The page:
OWASP Common Numbering Project

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Latest Proposal

Below is the latest proposal for your consideration. Questions/Comments? Email Mike.

OWASP-06
OWASP-06-DEPRECATED 
OWASP-0604
OWASP-0604-DEPRECATED
OWASP-0604-DG
OWASP-0604-DG-01
OWASP-0604-TG
OWASP-0604-TG-DV-005
OWASP-0604-TG-DV-005-DEPRECATED
0123456789012345678901234567890123456789
          1         2         3
  • 0-4 OWASP
  • 6-7 Detailed requirement identifier (major)
  • 8-9 Detailed requirement identifier (minor)
  • 11-12 Document code (DG=Development Guide, TG=Testing Guide, CG=Code Review Guide, AR, ED, RM, OR, others reserved)
  • 14-40 (Optional: DEPRECATED, or # for iterations, or legacy identifiers)


Notes and Guidance

  • adding the (release) year into the numbering scheme can be problematic, because the document has a life cycle that goes over years ....
  • One should rather try to accommodate a versioning scheme that is human readable in the reference number as well (e.g. V02, or RevA, or...)

  • don't try to encode any information into the ID that is likely to change or be subject to debate. In the olden days of CVE, we used to have "CAN-1999-0067" which would change into "CVE-1999-0067" once the item was considered stable and sufficiently verified. That made the ID hard to use. Right now, OWASP-DV-001 encodes the term "data validation" in the DV acronym, but what happens if in a couple of years, some new and better term occurs, or the focus changes from validation to something else? (As an example, it's only recently that the "data validation" term itself has become popular.)
  • carefully consider the range of values that your ID space supports, and if possible, allow it to expand. CVE has a "CVE-10K" problem because we never expected that we would ever come close to tracking 10,000 vulnerabilities a year. Red Hat had to change their advisory numbering scheme a couple years ago. etc.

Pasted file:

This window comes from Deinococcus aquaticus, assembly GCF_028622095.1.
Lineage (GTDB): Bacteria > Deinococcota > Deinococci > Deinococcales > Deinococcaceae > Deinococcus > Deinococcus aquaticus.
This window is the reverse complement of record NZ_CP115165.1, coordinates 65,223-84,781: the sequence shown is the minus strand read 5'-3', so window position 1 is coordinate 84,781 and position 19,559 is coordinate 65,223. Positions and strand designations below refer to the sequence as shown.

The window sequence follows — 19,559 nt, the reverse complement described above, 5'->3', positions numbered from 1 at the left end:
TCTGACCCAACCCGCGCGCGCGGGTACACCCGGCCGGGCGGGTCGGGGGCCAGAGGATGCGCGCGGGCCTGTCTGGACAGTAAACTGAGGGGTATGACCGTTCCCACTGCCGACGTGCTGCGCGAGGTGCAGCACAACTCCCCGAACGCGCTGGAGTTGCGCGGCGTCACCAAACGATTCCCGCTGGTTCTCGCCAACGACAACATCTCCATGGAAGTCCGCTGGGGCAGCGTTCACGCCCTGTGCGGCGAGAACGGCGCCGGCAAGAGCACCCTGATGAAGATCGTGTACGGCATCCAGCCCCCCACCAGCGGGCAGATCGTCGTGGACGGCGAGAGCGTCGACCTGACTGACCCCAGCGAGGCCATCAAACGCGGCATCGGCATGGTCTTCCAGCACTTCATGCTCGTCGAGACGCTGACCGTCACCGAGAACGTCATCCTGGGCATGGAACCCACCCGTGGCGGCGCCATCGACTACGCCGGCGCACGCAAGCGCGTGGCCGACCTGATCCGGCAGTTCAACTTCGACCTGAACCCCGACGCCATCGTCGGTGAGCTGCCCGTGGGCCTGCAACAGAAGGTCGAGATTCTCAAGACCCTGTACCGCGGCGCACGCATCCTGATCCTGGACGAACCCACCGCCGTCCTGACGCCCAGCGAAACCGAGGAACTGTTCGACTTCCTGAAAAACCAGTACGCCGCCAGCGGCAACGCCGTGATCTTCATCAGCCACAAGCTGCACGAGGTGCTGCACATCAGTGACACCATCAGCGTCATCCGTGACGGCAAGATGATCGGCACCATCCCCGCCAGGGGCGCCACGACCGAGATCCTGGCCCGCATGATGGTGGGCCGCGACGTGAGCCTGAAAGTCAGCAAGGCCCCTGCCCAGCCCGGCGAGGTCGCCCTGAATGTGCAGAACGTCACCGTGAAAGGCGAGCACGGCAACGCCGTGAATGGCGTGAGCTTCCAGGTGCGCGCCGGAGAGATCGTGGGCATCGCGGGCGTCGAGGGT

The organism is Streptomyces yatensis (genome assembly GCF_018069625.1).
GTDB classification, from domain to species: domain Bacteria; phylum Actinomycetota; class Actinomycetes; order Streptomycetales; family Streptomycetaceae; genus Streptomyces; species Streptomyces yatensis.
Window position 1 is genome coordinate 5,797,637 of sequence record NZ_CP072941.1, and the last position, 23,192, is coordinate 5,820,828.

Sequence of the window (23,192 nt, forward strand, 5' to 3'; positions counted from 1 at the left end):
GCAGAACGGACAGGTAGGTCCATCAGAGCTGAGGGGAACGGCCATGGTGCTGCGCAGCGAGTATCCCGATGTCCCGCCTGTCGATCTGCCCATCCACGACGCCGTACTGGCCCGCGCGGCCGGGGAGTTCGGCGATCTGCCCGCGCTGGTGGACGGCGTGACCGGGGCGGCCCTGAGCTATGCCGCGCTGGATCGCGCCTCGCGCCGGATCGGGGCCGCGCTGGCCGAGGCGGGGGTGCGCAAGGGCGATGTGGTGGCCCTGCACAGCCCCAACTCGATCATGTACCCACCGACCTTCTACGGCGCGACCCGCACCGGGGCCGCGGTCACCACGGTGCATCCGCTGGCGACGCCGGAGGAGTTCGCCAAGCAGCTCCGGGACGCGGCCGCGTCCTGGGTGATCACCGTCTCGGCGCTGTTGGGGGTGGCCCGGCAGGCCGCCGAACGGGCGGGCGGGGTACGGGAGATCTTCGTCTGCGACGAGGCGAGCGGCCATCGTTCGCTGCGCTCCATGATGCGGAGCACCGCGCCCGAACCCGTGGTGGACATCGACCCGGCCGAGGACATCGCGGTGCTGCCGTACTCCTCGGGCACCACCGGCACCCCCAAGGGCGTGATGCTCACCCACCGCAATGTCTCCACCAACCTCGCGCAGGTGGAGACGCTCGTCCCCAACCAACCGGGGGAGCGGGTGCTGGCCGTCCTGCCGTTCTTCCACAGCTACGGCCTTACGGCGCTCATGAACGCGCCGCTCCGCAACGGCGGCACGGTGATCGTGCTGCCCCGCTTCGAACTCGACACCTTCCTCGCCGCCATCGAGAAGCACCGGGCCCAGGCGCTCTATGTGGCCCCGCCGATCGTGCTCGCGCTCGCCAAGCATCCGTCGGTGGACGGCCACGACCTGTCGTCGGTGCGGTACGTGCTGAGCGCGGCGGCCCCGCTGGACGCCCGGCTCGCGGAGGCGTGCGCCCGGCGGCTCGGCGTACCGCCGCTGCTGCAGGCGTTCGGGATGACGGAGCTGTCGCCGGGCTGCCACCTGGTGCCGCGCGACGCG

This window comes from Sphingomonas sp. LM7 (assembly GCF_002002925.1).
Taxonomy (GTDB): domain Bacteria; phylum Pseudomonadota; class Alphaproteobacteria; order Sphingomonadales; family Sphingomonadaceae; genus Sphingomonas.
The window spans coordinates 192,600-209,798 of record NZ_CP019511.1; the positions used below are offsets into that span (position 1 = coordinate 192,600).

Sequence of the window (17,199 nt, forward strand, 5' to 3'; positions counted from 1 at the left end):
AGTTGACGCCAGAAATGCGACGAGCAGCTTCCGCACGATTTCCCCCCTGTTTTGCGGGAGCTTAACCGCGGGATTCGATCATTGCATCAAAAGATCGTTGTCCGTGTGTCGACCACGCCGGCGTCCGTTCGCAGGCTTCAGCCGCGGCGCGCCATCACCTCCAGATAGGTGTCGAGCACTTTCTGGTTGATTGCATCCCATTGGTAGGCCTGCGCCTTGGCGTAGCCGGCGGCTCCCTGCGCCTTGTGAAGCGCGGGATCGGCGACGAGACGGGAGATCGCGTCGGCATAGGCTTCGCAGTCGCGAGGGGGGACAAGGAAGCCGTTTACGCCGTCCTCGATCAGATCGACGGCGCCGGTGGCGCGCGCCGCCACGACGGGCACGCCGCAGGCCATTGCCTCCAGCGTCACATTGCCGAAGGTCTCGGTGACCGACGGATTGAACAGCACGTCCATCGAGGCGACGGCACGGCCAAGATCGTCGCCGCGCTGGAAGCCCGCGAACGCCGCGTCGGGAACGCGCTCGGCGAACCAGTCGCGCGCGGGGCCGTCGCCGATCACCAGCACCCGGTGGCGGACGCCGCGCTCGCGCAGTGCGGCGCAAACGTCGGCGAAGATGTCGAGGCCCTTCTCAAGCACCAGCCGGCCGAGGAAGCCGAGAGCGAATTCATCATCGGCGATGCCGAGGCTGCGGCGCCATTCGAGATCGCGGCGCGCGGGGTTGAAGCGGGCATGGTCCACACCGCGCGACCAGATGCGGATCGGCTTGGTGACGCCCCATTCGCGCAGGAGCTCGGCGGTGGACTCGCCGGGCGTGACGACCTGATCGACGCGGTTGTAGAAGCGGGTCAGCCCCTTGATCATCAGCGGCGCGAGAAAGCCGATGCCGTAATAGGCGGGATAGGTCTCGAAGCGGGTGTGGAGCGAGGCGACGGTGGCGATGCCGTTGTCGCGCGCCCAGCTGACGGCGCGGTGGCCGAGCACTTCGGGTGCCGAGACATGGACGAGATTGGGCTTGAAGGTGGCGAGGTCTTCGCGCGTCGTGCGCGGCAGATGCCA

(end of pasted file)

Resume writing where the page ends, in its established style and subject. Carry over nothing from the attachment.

• don't change the fundamental meaning of the ID once you've assigned it. This causes confusion, and more importantly, it immediately invalidates almost everyone's mappings to that ID - including people who you don't even know are using that ID.
  • closely monitor the mappings that get made. Typos and misunderstandings are rarely caught. People may make assumptions about what "the item" really is, based only on a quick scan of a short name or title. Since you're dealing with diverse sources, there are likely to be many-to-many relationships in dealing with mappings.
  • determine some kind of procedure for handling duplicates. They're gonna happen.
  • the more you distribute the process of creating and assigning IDs between multiple people, the more inconsistencies and duplicates you will wind up with. This may be unavoidable, since the job is usually bigger than one person.
  • determine some kind of procedure for deprecating IDs, i.e., "retiring" them and discouraging their use by others. This will probably happen for reasons other than duplicates. There should be some final record, somewhere, of what happened to the deprecated item - i.e., it shouldn't just disappear off the face of the earth.

Much of the discussion surrounding the establishment of "Common OWASP Numbering" can be found on the various OWASP mailing lists. (For your convenience here is a direct link to the OWASP Testing Guide Mailing List Archive.)